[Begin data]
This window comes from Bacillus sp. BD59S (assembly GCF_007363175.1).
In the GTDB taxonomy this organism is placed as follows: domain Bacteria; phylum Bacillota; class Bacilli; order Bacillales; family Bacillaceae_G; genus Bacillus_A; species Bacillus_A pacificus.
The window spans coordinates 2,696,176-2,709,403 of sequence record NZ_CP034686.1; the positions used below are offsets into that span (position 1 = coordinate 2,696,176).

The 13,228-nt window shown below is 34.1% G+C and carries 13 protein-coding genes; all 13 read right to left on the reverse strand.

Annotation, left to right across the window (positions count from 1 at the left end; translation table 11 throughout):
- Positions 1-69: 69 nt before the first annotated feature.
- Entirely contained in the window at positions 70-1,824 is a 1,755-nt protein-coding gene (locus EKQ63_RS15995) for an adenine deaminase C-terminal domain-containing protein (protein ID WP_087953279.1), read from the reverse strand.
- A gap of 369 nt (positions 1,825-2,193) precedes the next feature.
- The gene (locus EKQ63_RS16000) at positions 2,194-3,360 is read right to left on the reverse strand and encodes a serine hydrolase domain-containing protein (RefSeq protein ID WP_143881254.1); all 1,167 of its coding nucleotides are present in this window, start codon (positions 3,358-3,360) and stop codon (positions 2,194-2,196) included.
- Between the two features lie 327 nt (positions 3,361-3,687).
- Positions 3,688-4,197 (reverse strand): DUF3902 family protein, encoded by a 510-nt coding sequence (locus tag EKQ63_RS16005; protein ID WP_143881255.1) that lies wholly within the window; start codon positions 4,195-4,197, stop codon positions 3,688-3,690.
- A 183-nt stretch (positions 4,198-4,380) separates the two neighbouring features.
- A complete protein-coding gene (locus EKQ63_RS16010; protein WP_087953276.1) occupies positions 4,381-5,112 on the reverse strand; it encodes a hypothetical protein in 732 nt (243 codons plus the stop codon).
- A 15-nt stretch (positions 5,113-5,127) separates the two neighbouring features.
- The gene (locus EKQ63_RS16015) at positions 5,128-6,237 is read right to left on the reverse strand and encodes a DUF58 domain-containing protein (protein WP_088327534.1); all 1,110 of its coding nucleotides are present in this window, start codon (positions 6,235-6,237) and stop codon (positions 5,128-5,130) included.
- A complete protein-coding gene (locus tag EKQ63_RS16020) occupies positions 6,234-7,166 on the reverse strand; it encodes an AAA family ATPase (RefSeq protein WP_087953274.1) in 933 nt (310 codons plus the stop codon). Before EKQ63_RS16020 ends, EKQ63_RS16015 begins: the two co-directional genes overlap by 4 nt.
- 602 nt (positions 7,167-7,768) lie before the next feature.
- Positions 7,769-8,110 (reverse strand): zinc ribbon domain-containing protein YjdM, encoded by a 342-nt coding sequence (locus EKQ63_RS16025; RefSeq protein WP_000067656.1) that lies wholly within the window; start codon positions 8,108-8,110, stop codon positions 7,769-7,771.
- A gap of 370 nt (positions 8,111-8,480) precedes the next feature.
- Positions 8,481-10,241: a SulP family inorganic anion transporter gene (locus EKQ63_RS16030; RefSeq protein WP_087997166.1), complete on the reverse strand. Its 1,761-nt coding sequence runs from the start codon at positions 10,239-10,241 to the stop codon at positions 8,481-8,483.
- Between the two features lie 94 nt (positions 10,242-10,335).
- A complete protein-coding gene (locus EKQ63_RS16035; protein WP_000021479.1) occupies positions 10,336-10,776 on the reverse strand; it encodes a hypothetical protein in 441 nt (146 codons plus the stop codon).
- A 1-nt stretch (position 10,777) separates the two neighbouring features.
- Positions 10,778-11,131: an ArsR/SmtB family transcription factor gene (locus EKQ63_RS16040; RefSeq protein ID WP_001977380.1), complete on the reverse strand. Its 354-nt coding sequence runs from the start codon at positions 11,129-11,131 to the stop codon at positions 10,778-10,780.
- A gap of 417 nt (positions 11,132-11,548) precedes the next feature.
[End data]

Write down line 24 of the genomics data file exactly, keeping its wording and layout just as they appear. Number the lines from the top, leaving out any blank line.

- Positions 10,778-11,131: an ArsR/SmtB family transcription factor gene (locus EKQ63_RS16040; RefSeq protein ID WP_001977380.1), complete on the reverse strand. Its 354-nt coding sequence runs from the start codon at positions 11,129-11,131 to the stop codon at positions 10,778-10,780.